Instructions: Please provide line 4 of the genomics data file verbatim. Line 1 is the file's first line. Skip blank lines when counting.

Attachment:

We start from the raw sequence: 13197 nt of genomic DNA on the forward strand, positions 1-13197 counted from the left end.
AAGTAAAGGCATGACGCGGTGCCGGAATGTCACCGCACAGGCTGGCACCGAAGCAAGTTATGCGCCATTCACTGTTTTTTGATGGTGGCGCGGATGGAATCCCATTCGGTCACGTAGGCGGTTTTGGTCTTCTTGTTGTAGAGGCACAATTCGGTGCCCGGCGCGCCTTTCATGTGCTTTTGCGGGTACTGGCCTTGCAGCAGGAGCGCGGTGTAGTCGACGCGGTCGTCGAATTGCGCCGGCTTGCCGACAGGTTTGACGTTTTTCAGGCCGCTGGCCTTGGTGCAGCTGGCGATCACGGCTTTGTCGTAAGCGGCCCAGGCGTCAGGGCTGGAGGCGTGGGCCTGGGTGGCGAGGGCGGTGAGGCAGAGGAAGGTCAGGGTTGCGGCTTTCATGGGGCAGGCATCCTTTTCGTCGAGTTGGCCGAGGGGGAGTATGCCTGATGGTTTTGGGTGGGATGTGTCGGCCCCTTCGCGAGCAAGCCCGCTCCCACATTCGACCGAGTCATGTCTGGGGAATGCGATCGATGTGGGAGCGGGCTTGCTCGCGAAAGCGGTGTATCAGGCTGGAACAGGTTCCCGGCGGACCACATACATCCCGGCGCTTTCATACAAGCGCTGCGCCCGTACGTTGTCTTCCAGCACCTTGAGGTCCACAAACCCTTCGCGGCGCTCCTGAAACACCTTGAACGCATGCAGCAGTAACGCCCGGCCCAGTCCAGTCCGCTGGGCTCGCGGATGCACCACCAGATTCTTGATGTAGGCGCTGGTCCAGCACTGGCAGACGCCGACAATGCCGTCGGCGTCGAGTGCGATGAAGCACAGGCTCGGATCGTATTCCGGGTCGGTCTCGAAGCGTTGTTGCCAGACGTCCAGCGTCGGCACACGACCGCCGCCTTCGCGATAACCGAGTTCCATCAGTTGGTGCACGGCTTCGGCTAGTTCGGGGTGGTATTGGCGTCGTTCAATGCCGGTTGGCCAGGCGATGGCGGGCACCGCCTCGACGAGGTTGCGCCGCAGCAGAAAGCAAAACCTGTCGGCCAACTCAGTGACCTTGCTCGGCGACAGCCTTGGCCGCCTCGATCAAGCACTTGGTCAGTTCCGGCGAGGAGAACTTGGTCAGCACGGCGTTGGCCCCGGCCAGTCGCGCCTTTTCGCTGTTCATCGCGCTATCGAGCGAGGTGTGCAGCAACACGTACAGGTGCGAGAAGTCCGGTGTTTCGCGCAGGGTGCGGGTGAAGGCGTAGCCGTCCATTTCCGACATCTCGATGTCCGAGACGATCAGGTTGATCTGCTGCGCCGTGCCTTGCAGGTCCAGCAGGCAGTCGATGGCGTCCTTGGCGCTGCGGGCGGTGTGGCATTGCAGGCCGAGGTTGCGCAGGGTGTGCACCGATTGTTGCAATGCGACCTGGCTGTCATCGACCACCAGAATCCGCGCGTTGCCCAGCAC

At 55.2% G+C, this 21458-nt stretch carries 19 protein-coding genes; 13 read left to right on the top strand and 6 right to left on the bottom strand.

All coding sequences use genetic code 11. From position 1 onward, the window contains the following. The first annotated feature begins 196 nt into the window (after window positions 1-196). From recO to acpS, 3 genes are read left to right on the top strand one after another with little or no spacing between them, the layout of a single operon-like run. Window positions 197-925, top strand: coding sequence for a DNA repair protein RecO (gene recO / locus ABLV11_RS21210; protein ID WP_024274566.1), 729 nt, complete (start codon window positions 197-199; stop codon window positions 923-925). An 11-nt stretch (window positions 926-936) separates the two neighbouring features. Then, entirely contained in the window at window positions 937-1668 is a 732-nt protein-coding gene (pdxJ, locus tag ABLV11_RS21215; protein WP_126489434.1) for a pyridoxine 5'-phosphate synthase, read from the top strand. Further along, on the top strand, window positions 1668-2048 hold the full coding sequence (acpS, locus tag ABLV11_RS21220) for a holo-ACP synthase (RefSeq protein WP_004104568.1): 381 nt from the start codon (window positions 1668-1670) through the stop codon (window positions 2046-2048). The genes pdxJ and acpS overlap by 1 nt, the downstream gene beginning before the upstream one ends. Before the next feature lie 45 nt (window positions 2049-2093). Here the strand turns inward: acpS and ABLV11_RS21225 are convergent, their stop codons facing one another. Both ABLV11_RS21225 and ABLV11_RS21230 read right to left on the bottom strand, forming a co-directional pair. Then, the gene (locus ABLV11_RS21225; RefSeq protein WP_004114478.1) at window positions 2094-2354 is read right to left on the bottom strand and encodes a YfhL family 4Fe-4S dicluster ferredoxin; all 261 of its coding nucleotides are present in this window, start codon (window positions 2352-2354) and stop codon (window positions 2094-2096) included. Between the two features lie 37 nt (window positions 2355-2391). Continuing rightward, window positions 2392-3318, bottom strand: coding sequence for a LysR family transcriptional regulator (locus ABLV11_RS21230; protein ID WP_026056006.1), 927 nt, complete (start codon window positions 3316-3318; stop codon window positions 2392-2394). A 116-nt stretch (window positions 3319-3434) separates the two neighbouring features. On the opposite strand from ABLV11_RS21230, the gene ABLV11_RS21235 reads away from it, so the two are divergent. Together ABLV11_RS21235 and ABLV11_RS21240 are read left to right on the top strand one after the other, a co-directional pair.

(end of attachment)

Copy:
All coding sequences use genetic code 11. From position 1 onward, the window contains the following. The first annotated feature begins 196 nt into the window (after window positions 1-196). From recO to acpS, 3 genes are read left to right on the top strand one after another with little or no spacing between them, the layout of a single operon-like run. Window positions 197-925, top strand: coding sequence for a DNA repair protein RecO (gene recO / locus ABLV11_RS21210; protein ID WP_024274566.1), 729 nt, complete (start codon window positions 197-199; stop codon window positions 923-925). An 11-nt stretch (window positions 926-936) separates the two neighbouring features. Then, entirely contained in the window at window positions 937-1668 is a 732-nt protein-coding gene (pdxJ, locus tag ABLV11_RS21215; protein WP_126489434.1) for a pyridoxine 5'-phosphate synthase, read from the top strand. Further along, on the top strand, window positions 1668-2048 hold the full coding sequence (acpS, locus tag ABLV11_RS21220) for a holo-ACP synthase (RefSeq protein WP_004104568.1): 381 nt from the start codon (window positions 1668-1670) through the stop codon (window positions 2046-2048). The genes pdxJ and acpS overlap by 1 nt, the downstream gene beginning before the upstream one ends. Before the next feature lie 45 nt (window positions 2049-2093). Here the strand turns inward: acpS and ABLV11_RS21225 are convergent, their stop codons facing one another. Both ABLV11_RS21225 and ABLV11_RS21230 read right to left on the bottom strand, forming a co-directional pair. Then, the gene (locus ABLV11_RS21225; RefSeq protein WP_004114478.1) at window positions 2094-2354 is read right to left on the bottom strand and encodes a YfhL family 4Fe-4S dicluster ferredoxin; all 261 of its coding nucleotides are present in this window, start codon (window positions 2352-2354) and stop codon (window positions 2094-2096) included. Between the two features lie 37 nt (window positions 2355-2391). Continuing rightward, window positions 2392-3318, bottom strand: coding sequence for a LysR family transcriptional regulator (locus ABLV11_RS21230; protein ID WP_026056006.1), 927 nt, complete (start codon window positions 3316-3318; stop codon window positions 2392-2394). A 116-nt stretch (window positions 3319-3434) separates the two neighbouring features. On the opposite strand from ABLV11_RS21230, the gene ABLV11_RS21235 reads away from it, so the two are divergent. Together ABLV11_RS21235 and ABLV11_RS21240 are read left to right on the top strand one after the other, a co-directional pair.